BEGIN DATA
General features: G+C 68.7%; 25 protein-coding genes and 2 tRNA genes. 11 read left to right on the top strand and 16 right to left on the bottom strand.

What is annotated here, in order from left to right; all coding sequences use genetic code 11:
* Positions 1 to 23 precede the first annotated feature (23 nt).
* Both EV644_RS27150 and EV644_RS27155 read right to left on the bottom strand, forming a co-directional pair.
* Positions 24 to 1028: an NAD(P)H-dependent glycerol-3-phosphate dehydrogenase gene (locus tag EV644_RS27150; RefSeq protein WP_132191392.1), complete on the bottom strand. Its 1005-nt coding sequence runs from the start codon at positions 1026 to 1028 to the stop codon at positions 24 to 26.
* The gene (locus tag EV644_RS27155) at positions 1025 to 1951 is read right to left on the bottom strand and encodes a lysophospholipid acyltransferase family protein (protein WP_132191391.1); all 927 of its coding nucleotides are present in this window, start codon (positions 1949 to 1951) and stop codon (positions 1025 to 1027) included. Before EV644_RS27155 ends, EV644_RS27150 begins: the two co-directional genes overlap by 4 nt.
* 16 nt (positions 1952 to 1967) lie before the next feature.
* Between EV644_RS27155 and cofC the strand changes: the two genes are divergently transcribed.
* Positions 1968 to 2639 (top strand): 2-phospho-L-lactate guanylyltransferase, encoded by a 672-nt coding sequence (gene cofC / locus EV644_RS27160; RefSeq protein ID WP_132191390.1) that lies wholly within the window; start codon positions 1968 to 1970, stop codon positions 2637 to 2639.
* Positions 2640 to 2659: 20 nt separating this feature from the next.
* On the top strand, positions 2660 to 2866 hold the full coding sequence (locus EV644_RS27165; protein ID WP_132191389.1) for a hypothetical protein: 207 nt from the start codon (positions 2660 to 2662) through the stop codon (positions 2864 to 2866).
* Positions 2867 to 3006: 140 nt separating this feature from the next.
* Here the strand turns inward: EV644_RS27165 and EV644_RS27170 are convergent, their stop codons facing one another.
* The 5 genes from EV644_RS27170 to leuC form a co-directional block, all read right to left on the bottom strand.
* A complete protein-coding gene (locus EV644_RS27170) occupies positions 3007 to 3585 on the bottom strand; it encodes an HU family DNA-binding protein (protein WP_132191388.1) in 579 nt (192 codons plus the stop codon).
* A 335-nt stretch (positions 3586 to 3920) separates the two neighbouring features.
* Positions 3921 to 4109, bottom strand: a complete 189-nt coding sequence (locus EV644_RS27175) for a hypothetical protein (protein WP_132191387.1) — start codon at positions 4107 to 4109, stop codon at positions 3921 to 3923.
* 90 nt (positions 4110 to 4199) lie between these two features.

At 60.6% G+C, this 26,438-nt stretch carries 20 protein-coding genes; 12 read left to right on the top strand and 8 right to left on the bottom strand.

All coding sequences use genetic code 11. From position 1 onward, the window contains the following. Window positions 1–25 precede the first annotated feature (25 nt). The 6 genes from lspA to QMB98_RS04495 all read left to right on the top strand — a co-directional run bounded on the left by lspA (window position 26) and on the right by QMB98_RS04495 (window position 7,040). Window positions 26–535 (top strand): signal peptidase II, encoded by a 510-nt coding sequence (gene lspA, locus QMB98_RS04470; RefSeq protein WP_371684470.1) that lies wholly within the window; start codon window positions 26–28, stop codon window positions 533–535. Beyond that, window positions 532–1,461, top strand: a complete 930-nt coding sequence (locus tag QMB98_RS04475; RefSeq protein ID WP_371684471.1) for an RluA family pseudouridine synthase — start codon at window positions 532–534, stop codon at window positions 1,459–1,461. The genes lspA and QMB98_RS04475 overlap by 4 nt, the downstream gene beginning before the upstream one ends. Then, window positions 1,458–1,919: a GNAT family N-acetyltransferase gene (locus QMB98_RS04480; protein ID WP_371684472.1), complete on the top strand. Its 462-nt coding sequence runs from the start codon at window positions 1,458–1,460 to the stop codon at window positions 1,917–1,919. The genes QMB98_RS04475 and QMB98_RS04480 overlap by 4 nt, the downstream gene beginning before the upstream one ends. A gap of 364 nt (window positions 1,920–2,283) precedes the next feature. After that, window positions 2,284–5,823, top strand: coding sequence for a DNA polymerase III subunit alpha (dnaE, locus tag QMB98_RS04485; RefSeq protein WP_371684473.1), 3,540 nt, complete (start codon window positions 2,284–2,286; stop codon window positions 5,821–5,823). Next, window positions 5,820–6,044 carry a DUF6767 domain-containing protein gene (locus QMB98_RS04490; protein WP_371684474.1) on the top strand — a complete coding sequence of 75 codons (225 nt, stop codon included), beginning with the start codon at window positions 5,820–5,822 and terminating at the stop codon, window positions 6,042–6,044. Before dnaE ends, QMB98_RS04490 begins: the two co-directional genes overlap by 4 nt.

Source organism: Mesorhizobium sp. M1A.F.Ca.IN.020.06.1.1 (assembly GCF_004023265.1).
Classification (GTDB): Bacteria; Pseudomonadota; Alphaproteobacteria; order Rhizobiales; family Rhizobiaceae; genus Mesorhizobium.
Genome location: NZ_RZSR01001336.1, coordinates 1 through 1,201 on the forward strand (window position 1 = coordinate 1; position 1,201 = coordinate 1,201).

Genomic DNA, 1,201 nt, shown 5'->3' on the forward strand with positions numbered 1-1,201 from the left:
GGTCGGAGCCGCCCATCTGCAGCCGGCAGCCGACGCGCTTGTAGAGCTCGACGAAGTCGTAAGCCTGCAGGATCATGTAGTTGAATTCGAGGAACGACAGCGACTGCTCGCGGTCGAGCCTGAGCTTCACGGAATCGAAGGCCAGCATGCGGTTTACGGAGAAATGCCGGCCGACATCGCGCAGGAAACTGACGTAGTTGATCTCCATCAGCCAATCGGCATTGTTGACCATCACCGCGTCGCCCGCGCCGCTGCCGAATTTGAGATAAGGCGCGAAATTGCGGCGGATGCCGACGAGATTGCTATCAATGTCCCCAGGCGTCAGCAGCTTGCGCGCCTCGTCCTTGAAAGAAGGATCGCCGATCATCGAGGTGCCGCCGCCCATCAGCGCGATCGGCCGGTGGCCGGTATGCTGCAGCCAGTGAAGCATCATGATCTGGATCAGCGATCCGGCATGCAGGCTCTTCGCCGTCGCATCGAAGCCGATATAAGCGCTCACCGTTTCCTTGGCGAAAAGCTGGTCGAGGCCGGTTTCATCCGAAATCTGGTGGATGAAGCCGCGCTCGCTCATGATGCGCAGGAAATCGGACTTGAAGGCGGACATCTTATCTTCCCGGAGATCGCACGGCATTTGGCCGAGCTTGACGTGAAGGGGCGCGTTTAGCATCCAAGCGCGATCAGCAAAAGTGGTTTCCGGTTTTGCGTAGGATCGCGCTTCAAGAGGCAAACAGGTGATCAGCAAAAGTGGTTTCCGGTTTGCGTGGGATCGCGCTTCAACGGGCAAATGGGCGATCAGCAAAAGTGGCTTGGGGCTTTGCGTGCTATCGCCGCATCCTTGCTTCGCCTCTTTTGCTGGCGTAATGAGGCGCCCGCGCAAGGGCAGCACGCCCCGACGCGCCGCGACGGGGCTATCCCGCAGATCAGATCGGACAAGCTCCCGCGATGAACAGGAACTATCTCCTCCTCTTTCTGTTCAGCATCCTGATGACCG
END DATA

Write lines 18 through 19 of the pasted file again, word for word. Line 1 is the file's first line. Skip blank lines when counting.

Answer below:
* 90 nt (positions 4110 to 4199) lie between these two features.

At 60.6% G+C, this 26,438-nt stretch carries 20 protein-coding genes; 12 read left to right on the top strand and 8 right to left on the bottom strand.